I was loading my newly purchased gardening supplies into my car when two earnest teens approached me and volunteered to return the cart I was using. I accepted their offer, thinking they had use of it, but they informed me they were just doing a random act of kindness. As it turned out, they’d accepted a challenge in youth group to spread kindness through a host of suggested activities: compliment five people, hold the door for someone, wave at a stranger, etc. They had decided to make that parking lot the base of their operations that morning. They were considerate and carefree, and I wished them well as they cheerfully rolled the cart away. Yet, as I drove away, I found myself wondering what—and hoping that—the youth minister had more in mind with the kindness project than keep the youth entertained for a few hours.
There was nothing wrong with what they were doing. In many ways, the experience of being on their own without adult supervision allowed them to gain some valuable social interactions as young adults. I had no complaint with them or their youth leaders. I just wondered about the nature of their kindness project. Was it to respond to a challenge or just to give them something to do on a Saturday morning? Was there a larger purpose? Were their actions really kindnesses or were they pleasant, courteous social interactions with random strangers? I realized I was hoping for more for their morning of encountering strangers. I wondered how the youth leaders might help them debrief this experience, especially if it might lead to an opportunity to discern what it means to be polite and nice versus what it means to be kind.
Kindness and being nice are not the same thing. Niceness is a social convention, a politeness. Something that is nice brings pleasure. It is often fleeting and ephemeral. Kindness may mean being nice. But being kind does not always mean keeping things nice. Sometimes, being nice does not mean having to be truthful, particularly if that truth is not particularly rosy or encouraging. Kindness, though, may mean that a difficulty must be faced, that a problem needs to be surmounted. It can mean offering helpful correction. There is a graciousness to kindness that makes it more than just a social convention. Kindness, after all, is a virtue.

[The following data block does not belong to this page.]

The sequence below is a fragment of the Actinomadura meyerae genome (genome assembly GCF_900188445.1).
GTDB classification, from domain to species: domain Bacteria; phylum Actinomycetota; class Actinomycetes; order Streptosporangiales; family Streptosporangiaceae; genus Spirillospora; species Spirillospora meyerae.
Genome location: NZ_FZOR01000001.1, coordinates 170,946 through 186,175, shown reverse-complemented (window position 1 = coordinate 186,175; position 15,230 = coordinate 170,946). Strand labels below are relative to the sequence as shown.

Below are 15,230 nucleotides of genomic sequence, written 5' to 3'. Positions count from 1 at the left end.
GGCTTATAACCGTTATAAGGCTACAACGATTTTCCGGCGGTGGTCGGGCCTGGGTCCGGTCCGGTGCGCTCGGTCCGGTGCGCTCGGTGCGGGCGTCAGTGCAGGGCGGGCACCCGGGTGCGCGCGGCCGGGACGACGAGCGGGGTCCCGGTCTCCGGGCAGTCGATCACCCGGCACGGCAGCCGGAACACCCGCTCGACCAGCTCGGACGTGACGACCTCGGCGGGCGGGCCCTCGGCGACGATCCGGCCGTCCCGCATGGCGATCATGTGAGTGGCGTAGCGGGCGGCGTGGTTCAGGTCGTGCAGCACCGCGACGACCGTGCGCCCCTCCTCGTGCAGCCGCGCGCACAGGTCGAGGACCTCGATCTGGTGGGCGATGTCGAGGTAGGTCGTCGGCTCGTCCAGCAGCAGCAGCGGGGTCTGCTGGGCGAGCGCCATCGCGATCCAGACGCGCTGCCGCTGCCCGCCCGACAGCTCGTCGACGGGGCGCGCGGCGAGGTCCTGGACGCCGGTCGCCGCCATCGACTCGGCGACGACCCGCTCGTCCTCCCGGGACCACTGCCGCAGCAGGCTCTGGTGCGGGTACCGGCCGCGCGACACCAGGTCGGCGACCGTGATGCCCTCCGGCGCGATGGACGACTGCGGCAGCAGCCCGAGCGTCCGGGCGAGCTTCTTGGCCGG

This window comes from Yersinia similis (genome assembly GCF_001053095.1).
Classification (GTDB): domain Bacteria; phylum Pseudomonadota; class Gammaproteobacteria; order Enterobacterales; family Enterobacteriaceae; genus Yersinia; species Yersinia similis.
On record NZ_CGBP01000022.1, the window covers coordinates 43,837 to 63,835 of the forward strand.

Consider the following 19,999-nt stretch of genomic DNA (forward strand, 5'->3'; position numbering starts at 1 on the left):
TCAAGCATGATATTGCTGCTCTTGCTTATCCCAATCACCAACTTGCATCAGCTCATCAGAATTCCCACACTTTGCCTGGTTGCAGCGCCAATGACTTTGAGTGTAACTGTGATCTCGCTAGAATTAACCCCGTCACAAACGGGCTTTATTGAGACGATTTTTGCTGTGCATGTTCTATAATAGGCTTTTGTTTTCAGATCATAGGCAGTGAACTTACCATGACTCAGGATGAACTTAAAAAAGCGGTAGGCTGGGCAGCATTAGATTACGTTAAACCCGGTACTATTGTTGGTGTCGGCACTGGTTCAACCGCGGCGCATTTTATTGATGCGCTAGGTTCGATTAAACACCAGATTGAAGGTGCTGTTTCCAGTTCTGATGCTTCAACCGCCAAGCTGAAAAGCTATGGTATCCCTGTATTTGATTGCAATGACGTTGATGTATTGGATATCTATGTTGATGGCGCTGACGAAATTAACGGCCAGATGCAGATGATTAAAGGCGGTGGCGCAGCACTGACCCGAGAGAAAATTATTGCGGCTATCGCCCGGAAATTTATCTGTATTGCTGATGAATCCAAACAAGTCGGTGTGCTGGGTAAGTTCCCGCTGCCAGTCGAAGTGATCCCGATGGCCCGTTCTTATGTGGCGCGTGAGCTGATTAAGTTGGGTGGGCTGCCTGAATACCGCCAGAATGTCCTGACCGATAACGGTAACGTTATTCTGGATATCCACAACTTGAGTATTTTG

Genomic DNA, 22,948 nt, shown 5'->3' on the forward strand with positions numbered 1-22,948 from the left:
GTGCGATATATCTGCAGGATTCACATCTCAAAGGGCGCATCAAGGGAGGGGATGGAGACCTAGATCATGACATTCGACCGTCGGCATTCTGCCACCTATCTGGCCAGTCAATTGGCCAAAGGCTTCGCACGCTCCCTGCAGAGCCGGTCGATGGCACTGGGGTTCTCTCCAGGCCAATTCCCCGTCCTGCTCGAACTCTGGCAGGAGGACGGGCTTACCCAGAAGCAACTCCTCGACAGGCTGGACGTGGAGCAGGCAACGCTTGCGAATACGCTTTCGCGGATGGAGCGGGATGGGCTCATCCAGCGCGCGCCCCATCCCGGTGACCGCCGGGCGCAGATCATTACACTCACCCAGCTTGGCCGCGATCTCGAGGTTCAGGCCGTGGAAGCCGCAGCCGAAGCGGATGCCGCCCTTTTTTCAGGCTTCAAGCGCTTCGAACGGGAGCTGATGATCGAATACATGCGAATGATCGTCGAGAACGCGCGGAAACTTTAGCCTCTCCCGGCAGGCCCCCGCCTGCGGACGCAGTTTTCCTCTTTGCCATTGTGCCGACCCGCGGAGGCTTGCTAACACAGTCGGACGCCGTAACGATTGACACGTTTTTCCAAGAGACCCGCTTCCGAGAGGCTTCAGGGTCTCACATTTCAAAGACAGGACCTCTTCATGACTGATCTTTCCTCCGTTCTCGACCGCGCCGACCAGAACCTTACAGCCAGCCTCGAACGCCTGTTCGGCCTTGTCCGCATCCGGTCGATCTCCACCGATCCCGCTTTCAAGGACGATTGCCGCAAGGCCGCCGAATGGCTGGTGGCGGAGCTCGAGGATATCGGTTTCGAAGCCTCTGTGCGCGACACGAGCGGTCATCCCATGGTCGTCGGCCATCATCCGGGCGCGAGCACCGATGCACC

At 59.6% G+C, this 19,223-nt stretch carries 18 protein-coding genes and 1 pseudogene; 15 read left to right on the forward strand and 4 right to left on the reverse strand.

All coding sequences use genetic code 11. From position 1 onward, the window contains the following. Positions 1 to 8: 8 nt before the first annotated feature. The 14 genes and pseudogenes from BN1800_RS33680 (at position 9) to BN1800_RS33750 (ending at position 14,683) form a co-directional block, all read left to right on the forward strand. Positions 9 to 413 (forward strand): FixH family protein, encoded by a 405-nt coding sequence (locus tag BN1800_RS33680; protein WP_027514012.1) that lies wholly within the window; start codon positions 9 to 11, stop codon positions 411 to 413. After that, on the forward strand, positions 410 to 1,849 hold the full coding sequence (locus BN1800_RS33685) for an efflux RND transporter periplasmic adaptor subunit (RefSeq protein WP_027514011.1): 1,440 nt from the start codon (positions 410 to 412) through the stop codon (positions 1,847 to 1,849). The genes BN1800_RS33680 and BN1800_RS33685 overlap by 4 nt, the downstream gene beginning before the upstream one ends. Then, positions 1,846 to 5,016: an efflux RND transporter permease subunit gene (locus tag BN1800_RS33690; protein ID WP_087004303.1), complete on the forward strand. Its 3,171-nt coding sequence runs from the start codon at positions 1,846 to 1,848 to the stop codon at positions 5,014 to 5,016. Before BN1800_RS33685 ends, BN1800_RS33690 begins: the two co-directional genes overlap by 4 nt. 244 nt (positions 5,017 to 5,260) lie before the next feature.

For the Christian, virtues, or the fruits of the Spirit, are nurtured through divine grace. Virtues are those interior qualities that characterize our disposition and actions. Practicing kindness has to start somewhere, but there is more to it than doing some random act for a stranger. It is a call to cultivate Christlike character. It is a call to deeper discipleship. It’s not just a matter of the things we do as Christians. It’s also about the manner in which we do those things as an expression of our love and dependence on God. We don’t just do kind things; we do them in kind ways.
Kindness is central to the fruits that Paul lists in Galatians 5:22–23: love, joy, peace, patience, kindness, goodness, faithfulness, gentleness, and self-control. To bear fruit, kindness must be practiced, nurtured along with the other virtues. And while I am sure it is argued that none of the fruits of the Spirit can be extracted easily on their own, I am often struck that I seldom see kindness off on its own. In his exposition on love in 1 Corinthians 13, Paul again precedes his mention of kindness with patience. And lyrics to a song by Paul Field I first encountered on a retreat to the Holy Island of Lindisfarne has kindness nestled in the midst of esteemed Christian attributes: “Be righteous. Speak truthfully in a world of greed and lies. Show kindness. See everyone through heaven’s eyes.” If kindness is to be part of our character, it must be deeply rooted, supported, and encouraged by other virtues.
Kindness does have to start someplace. The teens I encountered were stepping out in faith to discover what it means to try being kind to those who least suspect it. They were doing it with the support and the encouragement of a youth leader who had challenged them. Unloading my potting soil and fertilizer at home, I realized how unkind my internal questions might be in the scheme of things. And, as I dug around in the soil the rest of the afternoon, repotting plants, I began praying for them and for me. I repented for my uncharitable attitude and I prayed for them that they might, in time, grow in Christlike kindness towards others. It seemed the kindest thing I could do.